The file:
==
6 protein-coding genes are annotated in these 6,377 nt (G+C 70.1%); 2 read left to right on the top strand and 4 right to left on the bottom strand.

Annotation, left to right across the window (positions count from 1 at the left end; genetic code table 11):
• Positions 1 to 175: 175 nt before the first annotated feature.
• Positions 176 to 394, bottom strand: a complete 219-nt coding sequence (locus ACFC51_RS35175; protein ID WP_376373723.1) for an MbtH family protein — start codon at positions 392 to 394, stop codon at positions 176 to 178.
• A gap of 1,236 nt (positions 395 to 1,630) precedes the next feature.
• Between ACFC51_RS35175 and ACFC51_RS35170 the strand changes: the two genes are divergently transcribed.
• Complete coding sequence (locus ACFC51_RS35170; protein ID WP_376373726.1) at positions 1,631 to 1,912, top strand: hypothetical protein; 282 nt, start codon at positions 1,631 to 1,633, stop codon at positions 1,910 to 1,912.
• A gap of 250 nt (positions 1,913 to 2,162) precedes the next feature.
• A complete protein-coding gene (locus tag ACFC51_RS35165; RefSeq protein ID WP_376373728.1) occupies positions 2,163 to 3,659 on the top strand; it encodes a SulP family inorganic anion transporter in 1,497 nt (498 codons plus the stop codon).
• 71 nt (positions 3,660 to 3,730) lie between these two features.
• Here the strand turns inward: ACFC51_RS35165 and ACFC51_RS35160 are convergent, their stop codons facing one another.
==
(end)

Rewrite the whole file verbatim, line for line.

6 protein-coding genes are annotated in these 6,377 nt (G+C 70.1%); 2 read left to right on the top strand and 4 right to left on the bottom strand.

Annotation, left to right across the window (positions count from 1 at the left end; genetic code table 11):
• Positions 1 to 175: 175 nt before the first annotated feature.
• Positions 176 to 394, bottom strand: a complete 219-nt coding sequence (locus ACFC51_RS35175; protein ID WP_376373723.1) for an MbtH family protein — start codon at positions 392 to 394, stop codon at positions 176 to 178.
• A gap of 1,236 nt (positions 395 to 1,630) precedes the next feature.
• Between ACFC51_RS35175 and ACFC51_RS35170 the strand changes: the two genes are divergently transcribed.
• Complete coding sequence (locus ACFC51_RS35170; protein ID WP_376373726.1) at positions 1,631 to 1,912, top strand: hypothetical protein; 282 nt, start codon at positions 1,631 to 1,633, stop codon at positions 1,910 to 1,912.
• A gap of 250 nt (positions 1,913 to 2,162) precedes the next feature.
• A complete protein-coding gene (locus tag ACFC51_RS35165; RefSeq protein ID WP_376373728.1) occupies positions 2,163 to 3,659 on the top strand; it encodes a SulP family inorganic anion transporter in 1,497 nt (498 codons plus the stop codon).
• 71 nt (positions 3,660 to 3,730) lie between these two features.
• Here the strand turns inward: ACFC51_RS35165 and ACFC51_RS35160 are convergent, their stop codons facing one another.